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A Moor's Crown, LLC offers a wide range of high quality, handmade jewelry to suit your taste and style. Drawing inspiration from a variety of art, such as by Chéri Samba, Wangechi Mutu and  various  fine African jewelers. Moors appear in different roles. Some as servants or slaves, some as gondoliers in elegant livery, as decorative elements or mirroring wealth and high social status in choral scenes depicting Venetian life.

Moors appear on brooches and other trinkets  in some of the best jewelry shops in Venice, proudly featured as pure Venetian tradition. Amidst gold, shining diamonds and precious stones, the black face of a turbaned moor on a jewel.

Though the term can be found throughout literature, art, and history books, it does not actually describe a specific ethnicity or race. Instead, the concept of Moors has been used to describe alternatively the reign of people of African descent. Derived from the Latin word “Maurus,” the term was originally used to describe Berbers and other people from the ancient Roman province of Mauritania in what is now North Africa. Beginning in the Renaissance, “Moor” and “blackamoor” were also used to describe any person with dark skin.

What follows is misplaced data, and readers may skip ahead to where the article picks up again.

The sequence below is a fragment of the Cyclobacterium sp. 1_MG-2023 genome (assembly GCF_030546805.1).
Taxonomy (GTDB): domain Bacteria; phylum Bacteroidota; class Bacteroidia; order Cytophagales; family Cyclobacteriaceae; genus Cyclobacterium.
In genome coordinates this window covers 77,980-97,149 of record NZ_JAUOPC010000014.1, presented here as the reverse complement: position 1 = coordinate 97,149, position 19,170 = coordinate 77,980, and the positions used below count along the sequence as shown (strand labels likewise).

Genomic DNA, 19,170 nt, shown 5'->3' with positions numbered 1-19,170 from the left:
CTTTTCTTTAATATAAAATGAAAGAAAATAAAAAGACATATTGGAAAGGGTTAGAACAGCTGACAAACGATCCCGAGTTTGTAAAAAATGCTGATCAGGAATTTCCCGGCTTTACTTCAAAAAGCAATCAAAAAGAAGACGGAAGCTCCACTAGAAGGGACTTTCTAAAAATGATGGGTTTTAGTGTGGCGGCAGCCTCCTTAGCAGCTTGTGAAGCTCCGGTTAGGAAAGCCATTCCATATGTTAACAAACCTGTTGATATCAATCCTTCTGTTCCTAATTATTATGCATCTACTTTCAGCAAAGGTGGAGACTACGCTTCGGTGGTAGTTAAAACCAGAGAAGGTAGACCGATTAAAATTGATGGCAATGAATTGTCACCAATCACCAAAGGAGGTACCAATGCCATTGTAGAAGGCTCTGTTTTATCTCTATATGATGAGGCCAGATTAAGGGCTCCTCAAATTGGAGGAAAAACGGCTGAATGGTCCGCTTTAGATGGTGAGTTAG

The reclaim of African aesthetics among black women through the ways in which we wear our hair is now a movement. Many black women are using hair jewelry like beads, gold cuffs, and multicolored string in to accentuate natural or protective styles such as braids, locs and twists. This “trend” however is rooted in the black hair experience. The wearing of such accessories is intrinsically connected to longstanding African traditions of status and beautification. The wearing of hair jewelry is a beauty practice that long predates our present-day interpretations.

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